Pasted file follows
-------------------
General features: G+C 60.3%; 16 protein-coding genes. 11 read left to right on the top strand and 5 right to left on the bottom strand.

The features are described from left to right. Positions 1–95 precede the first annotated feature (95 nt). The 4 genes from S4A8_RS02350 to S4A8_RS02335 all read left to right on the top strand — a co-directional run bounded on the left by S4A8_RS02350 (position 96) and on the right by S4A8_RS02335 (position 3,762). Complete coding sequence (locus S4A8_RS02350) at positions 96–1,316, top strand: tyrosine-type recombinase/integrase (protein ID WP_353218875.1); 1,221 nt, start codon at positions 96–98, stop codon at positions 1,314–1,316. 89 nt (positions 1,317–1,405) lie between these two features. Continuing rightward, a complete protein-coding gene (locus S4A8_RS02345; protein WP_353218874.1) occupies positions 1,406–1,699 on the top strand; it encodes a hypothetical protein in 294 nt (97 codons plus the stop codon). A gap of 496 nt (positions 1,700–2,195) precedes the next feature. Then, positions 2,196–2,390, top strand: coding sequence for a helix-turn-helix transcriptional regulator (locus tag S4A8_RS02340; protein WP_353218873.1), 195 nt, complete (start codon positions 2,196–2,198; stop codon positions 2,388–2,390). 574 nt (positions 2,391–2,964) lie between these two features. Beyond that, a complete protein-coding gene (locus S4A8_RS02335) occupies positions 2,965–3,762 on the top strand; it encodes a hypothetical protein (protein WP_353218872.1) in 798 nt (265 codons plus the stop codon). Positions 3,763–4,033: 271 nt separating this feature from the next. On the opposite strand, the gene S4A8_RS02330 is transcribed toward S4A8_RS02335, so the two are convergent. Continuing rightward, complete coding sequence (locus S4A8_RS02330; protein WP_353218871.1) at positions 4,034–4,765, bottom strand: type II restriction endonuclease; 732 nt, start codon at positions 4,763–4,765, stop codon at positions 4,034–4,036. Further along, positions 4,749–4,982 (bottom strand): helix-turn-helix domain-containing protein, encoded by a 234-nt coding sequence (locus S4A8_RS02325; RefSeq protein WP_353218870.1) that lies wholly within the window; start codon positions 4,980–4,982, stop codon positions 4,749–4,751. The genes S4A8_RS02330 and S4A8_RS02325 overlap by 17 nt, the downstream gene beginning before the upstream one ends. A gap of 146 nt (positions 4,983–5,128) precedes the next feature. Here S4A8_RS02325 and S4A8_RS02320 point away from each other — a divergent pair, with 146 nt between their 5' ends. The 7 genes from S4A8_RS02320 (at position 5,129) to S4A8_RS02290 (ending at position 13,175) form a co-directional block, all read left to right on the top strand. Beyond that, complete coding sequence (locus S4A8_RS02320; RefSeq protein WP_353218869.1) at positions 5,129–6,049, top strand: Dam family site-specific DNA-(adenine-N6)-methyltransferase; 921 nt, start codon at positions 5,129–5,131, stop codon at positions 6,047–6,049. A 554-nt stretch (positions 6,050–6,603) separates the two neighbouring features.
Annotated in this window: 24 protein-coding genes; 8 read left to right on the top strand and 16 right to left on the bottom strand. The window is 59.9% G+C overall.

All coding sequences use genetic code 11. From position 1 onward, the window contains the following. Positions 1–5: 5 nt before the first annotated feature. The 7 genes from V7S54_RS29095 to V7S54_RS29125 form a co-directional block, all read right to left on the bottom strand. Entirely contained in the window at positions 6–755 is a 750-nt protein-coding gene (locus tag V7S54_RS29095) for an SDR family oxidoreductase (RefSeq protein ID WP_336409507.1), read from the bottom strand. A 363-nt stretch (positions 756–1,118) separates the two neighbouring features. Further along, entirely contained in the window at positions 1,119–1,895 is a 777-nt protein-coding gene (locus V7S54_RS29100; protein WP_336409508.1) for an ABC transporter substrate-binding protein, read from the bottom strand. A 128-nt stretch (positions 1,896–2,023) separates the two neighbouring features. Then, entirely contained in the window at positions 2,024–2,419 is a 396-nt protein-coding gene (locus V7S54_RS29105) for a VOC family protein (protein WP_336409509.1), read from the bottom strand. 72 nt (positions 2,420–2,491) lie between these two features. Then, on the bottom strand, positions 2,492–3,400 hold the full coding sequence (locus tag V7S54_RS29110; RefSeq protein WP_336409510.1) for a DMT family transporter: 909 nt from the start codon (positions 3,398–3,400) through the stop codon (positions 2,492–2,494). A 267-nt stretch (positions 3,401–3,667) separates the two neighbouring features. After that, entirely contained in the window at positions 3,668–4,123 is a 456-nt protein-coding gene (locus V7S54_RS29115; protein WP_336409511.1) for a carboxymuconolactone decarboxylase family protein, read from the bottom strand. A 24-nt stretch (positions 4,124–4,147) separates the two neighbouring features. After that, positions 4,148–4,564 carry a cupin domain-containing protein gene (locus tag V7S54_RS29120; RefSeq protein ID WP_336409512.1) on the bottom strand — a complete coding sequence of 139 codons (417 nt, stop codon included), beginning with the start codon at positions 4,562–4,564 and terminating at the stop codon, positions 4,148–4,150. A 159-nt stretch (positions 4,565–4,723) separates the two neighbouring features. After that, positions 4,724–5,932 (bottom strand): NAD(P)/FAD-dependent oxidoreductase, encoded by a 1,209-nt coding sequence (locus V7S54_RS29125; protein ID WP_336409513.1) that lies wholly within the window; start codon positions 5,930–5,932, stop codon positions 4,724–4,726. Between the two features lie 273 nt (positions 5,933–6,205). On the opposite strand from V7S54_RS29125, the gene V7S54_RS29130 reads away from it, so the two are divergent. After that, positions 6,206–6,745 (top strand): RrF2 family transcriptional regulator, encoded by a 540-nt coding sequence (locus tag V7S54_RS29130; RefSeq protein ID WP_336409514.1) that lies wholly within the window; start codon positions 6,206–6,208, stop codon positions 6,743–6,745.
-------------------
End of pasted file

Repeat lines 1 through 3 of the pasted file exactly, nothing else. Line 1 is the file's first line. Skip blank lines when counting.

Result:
General features: G+C 60.3%; 16 protein-coding genes. 11 read left to right on the top strand and 5 right to left on the bottom strand.

The features are described from left to right. Positions 1–95 precede the first annotated feature (95 nt). The 4 genes from S4A8_RS02350 to S4A8_RS02335 all read left to right on the top strand — a co-directional run bounded on the left by S4A8_RS02350 (position 96) and on the right by S4A8_RS02335 (position 3,762). Complete coding sequence (locus S4A8_RS02350) at positions 96–1,316, top strand: tyrosine-type recombinase/integrase (protein ID WP_353218875.1); 1,221 nt, start codon at positions 96–98, stop codon at positions 1,314–1,316. 89 nt (positions 1,317–1,405) lie between these two features. Continuing rightward, a complete protein-coding gene (locus S4A8_RS02345; protein WP_353218874.1) occupies positions 1,406–1,699 on the top strand; it encodes a hypothetical protein in 294 nt (97 codons plus the stop codon). A gap of 496 nt (positions 1,700–2,195) precedes the next feature. Then, positions 2,196–2,390, top strand: coding sequence for a helix-turn-helix transcriptional regulator (locus tag S4A8_RS02340; protein WP_353218873.1), 195 nt, complete (start codon positions 2,196–2,198; stop codon positions 2,388–2,390). 574 nt (positions 2,391–2,964) lie between these two features. Beyond that, a complete protein-coding gene (locus S4A8_RS02335) occupies positions 2,965–3,762 on the top strand; it encodes a hypothetical protein (protein WP_353218872.1) in 798 nt (265 codons plus the stop codon). Positions 3,763–4,033: 271 nt separating this feature from the next. On the opposite strand, the gene S4A8_RS02330 is transcribed toward S4A8_RS02335, so the two are convergent. Continuing rightward, complete coding sequence (locus S4A8_RS02330; protein WP_353218871.1) at positions 4,034–4,765, bottom strand: type II restriction endonuclease; 732 nt, start codon at positions 4,763–4,765, stop codon at positions 4,034–4,036. Further along, positions 4,749–4,982 (bottom strand): helix-turn-helix domain-containing protein, encoded by a 234-nt coding sequence (locus S4A8_RS02325; RefSeq protein WP_353218870.1) that lies wholly within the window; start codon positions 4,980–4,982, stop codon positions 4,749–4,751. The genes S4A8_RS02330 and S4A8_RS02325 overlap by 17 nt, the downstream gene beginning before the upstream one ends. A gap of 146 nt (positions 4,983–5,128) precedes the next feature. Here S4A8_RS02325 and S4A8_RS02320 point away from each other — a divergent pair, with 146 nt between their 5' ends. The 7 genes from S4A8_RS02320 (at position 5,129) to S4A8_RS02290 (ending at position 13,175) form a co-directional block, all read left to right on the top strand. Beyond that, complete coding sequence (locus S4A8_RS02320; RefSeq protein WP_353218869.1) at positions 5,129–6,049, top strand: Dam family site-specific DNA-(adenine-N6)-methyltransferase; 921 nt, start codon at positions 5,129–5,131, stop codon at positions 6,047–6,049. A 554-nt stretch (positions 6,050–6,603) separates the two neighbouring features.
Annotated in this window: 24 protein-coding genes; 8 read left to right on the top strand and 16 right to left on the bottom strand. The window is 59.9% G+C overall.